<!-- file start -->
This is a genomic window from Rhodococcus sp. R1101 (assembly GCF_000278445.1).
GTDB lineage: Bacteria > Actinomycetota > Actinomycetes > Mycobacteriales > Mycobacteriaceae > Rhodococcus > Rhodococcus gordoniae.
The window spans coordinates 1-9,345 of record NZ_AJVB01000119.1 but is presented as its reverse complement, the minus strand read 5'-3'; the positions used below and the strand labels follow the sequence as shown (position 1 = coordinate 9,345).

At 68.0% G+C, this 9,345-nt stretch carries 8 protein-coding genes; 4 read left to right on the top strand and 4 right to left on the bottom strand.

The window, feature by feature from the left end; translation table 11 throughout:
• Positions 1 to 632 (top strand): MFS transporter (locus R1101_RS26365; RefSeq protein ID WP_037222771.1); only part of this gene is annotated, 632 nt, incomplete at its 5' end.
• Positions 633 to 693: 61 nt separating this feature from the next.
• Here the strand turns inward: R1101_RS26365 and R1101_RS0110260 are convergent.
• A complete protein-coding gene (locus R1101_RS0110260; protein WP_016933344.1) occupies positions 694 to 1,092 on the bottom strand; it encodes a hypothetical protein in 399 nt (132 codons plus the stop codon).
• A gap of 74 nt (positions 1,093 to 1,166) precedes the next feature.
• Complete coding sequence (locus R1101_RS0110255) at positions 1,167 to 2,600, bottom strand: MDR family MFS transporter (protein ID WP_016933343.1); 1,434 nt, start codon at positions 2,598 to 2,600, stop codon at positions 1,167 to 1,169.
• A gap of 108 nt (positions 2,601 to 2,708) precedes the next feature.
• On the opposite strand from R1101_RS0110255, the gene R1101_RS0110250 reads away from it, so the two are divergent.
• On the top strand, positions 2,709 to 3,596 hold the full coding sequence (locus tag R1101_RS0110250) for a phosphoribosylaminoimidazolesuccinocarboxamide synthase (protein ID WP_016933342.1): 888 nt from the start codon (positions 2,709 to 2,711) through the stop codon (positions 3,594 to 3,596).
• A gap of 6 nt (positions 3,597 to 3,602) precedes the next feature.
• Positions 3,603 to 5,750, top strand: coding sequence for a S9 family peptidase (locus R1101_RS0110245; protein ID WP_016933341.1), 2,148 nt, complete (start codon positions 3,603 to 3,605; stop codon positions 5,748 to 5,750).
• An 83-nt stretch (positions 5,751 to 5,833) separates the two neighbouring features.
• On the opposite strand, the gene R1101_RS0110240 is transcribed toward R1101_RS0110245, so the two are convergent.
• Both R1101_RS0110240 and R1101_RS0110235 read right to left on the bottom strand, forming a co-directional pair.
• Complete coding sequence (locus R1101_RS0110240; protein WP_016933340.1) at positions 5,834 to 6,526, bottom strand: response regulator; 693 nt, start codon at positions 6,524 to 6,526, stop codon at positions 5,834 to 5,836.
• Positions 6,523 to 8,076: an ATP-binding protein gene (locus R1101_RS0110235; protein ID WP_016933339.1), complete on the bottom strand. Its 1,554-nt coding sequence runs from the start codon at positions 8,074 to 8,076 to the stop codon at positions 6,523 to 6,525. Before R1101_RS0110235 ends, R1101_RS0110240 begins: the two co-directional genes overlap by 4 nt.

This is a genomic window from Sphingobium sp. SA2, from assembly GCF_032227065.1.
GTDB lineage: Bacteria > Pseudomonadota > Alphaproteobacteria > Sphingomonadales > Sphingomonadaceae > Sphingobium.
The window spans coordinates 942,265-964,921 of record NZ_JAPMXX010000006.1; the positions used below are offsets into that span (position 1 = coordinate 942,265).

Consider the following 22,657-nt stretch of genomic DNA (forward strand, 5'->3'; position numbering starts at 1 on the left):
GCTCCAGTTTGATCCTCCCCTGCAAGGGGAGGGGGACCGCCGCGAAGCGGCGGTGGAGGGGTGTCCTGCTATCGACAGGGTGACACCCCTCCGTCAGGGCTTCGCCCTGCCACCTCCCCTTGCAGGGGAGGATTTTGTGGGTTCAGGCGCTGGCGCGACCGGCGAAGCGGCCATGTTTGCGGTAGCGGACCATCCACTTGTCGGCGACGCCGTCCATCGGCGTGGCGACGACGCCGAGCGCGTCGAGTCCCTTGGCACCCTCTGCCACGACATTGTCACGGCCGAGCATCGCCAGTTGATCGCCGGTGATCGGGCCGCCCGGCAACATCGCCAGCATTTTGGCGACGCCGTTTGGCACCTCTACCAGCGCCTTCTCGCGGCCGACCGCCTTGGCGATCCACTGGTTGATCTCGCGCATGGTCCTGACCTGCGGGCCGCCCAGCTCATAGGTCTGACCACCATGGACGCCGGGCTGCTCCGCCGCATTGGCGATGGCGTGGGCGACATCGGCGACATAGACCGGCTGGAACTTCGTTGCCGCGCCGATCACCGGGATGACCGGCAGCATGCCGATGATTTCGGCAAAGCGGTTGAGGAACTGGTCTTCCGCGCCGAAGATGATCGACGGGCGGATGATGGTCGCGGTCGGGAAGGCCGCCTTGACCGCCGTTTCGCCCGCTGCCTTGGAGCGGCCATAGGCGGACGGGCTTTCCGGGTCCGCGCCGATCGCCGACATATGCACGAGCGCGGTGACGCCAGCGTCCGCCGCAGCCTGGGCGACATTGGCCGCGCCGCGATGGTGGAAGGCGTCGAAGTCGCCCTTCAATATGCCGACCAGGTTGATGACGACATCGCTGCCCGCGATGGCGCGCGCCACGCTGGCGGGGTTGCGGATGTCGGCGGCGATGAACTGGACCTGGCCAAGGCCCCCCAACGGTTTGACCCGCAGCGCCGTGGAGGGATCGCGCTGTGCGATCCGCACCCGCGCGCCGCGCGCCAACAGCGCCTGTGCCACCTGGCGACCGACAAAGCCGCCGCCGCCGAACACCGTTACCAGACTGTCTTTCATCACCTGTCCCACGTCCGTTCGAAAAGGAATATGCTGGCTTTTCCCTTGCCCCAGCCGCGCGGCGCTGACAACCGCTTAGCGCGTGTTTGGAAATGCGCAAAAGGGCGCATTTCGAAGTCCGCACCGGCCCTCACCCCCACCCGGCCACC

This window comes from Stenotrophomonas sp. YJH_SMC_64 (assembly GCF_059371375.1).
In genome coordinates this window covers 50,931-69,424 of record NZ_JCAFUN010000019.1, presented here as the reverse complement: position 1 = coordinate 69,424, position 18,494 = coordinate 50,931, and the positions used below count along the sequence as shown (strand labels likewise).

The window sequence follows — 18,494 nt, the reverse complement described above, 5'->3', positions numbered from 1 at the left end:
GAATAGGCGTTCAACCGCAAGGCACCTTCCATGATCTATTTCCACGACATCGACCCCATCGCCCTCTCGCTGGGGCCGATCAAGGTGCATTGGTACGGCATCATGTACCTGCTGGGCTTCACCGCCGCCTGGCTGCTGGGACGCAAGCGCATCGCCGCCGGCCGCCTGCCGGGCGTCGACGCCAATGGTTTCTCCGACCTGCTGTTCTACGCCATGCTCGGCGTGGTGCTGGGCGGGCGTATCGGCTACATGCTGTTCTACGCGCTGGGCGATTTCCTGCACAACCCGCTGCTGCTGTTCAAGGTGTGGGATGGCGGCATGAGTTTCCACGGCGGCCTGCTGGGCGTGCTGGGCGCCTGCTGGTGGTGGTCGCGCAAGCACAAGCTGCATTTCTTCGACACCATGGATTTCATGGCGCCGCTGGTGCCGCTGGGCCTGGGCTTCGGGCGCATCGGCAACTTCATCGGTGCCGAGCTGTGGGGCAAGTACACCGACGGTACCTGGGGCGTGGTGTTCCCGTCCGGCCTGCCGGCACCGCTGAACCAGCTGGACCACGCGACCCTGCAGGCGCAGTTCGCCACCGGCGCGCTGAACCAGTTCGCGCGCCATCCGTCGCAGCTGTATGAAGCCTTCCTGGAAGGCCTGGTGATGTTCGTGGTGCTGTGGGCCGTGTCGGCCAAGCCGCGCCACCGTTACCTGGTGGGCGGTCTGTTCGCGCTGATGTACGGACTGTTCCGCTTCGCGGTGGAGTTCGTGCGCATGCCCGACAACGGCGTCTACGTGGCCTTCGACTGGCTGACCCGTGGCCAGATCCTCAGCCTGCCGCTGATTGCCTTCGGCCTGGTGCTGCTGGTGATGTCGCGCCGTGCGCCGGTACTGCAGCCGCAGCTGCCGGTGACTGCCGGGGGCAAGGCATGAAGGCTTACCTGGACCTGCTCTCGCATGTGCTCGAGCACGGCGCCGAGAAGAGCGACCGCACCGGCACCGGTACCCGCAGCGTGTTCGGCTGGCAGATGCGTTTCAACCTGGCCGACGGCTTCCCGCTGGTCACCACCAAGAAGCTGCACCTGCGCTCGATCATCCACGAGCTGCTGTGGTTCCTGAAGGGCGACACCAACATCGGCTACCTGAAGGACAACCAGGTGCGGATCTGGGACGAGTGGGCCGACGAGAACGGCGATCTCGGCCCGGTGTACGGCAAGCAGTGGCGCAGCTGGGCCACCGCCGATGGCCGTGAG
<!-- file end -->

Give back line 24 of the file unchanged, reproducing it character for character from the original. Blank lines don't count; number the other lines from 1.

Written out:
The window spans coordinates 942,265-964,921 of record NZ_JAPMXX010000006.1; the positions used below are offsets into that span (position 1 = coordinate 942,265).